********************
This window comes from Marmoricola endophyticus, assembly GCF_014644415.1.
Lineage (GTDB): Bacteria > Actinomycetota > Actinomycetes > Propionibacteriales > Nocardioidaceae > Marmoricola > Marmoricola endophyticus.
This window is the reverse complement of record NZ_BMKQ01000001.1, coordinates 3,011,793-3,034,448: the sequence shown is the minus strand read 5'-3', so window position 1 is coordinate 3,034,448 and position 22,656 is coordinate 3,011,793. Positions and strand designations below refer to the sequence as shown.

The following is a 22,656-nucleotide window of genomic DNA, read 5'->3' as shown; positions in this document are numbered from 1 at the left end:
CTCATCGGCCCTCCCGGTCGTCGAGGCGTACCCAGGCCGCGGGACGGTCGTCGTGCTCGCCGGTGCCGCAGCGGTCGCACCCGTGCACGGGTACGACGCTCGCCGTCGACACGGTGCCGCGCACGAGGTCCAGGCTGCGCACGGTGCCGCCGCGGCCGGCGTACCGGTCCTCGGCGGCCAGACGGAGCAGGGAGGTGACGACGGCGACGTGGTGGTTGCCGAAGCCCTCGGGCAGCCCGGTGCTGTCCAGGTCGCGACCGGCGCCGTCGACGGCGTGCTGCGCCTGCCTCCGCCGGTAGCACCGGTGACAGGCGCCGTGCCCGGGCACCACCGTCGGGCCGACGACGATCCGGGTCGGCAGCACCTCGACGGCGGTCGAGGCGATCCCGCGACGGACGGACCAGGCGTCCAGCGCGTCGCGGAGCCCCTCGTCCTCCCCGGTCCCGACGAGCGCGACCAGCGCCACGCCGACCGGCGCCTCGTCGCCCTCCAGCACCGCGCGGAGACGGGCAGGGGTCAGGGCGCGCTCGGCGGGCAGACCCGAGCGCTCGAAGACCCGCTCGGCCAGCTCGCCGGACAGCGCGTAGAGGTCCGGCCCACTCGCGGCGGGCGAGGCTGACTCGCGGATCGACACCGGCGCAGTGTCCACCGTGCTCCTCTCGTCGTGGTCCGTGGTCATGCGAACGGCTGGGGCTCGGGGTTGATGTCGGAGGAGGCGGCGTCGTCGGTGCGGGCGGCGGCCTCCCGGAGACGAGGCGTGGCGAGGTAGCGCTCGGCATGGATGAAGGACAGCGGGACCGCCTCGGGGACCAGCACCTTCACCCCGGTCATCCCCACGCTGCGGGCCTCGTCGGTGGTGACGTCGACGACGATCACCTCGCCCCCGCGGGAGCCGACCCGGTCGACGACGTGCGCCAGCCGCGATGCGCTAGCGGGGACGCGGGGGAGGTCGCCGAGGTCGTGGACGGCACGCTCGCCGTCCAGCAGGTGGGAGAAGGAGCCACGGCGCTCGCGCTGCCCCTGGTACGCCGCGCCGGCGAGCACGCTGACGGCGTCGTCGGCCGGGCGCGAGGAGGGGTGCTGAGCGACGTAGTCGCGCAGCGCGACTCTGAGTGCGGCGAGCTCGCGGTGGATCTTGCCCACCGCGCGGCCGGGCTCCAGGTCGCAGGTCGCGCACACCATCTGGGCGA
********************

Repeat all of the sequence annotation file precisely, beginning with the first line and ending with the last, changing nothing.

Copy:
This window comes from Marmoricola endophyticus, assembly GCF_014644415.1.
Lineage (GTDB): Bacteria > Actinomycetota > Actinomycetes > Propionibacteriales > Nocardioidaceae > Marmoricola > Marmoricola endophyticus.
This window is the reverse complement of record NZ_BMKQ01000001.1, coordinates 3,011,793-3,034,448: the sequence shown is the minus strand read 5'-3', so window position 1 is coordinate 3,034,448 and position 22,656 is coordinate 3,011,793. Positions and strand designations below refer to the sequence as shown.

The following is a 22,656-nucleotide window of genomic DNA, read 5'->3' as shown; positions in this document are numbered from 1 at the left end:
CTCATCGGCCCTCCCGGTCGTCGAGGCGTACCCAGGCCGCGGGACGGTCGTCGTGCTCGCCGGTGCCGCAGCGGTCGCACCCGTGCACGGGTACGACGCTCGCCGTCGACACGGTGCCGCGCACGAGGTCCAGGCTGCGCACGGTGCCGCCGCGGCCGGCGTACCGGTCCTCGGCGGCCAGACGGAGCAGGGAGGTGACGACGGCGACGTGGTGGTTGCCGAAGCCCTCGGGCAGCCCGGTGCTGTCCAGGTCGCGACCGGCGCCGTCGACGGCGTGCTGCGCCTGCCTCCGCCGGTAGCACCGGTGACAGGCGCCGTGCCCGGGCACCACCGTCGGGCCGACGACGATCCGGGTCGGCAGCACCTCGACGGCGGTCGAGGCGATCCCGCGACGGACGGACCAGGCGTCCAGCGCGTCGCGGAGCCCCTCGTCCTCCCCGGTCCCGACGAGCGCGACCAGCGCCACGCCGACCGGCGCCTCGTCGCCCTCCAGCACCGCGCGGAGACGGGCAGGGGTCAGGGCGCGCTCGGCGGGCAGACCCGAGCGCTCGAAGACCCGCTCGGCCAGCTCGCCGGACAGCGCGTAGAGGTCCGGCCCACTCGCGGCGGGCGAGGCTGACTCGCGGATCGACACCGGCGCAGTGTCCACCGTGCTCCTCTCGTCGTGGTCCGTGGTCATGCGAACGGCTGGGGCTCGGGGTTGATGTCGGAGGAGGCGGCGTCGTCGGTGCGGGCGGCGGCCTCCCGGAGACGAGGCGTGGCGAGGTAGCGCTCGGCATGGATGAAGGACAGCGGGACCGCCTCGGGGACCAGCACCTTCACCCCGGTCATCCCCACGCTGCGGGCCTCGTCGGTGGTGACGTCGACGACGATCACCTCGCCCCCGCGGGAGCCGACCCGGTCGACGACGTGCGCCAGCCGCGATGCGCTAGCGGGGACGCGGGGGAGGTCGCCGAGGTCGTGGACGGCACGCTCGCCGTCCAGCAGGTGGGAGAAGGAGCCACGGCGCTCGCGCTGCCCCTGGTACGCCGCGCCGGCGAGCACGCTGACGGCGTCGTCGGCCGGGCGCGAGGAGGGGTGCTGAGCGACGTAGTCGCGCAGCGCGACTCTGAGTGCGGCGAGCTCGCGGTGGATCTTGCCCACCGCGCGGCCGGGCTCCAGGTCGCAGGTCGCGCACACCATCTGGGCGA